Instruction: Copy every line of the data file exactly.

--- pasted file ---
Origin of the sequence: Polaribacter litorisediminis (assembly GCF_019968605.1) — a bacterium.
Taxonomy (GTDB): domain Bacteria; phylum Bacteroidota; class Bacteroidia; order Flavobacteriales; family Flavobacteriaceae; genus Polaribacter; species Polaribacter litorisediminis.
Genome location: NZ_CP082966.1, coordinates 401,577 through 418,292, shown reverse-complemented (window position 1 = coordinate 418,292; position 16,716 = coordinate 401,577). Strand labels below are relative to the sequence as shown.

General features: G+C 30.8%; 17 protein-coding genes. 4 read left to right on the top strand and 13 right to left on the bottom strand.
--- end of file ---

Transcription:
Origin of the sequence: Polaribacter litorisediminis (assembly GCF_019968605.1) — a bacterium.
Taxonomy (GTDB): domain Bacteria; phylum Bacteroidota; class Bacteroidia; order Flavobacteriales; family Flavobacteriaceae; genus Polaribacter; species Polaribacter litorisediminis.
Genome location: NZ_CP082966.1, coordinates 401,577 through 418,292, shown reverse-complemented (window position 1 = coordinate 418,292; position 16,716 = coordinate 401,577). Strand labels below are relative to the sequence as shown.

General features: G+C 30.8%; 17 protein-coding genes. 4 read left to right on the top strand and 13 right to left on the bottom strand.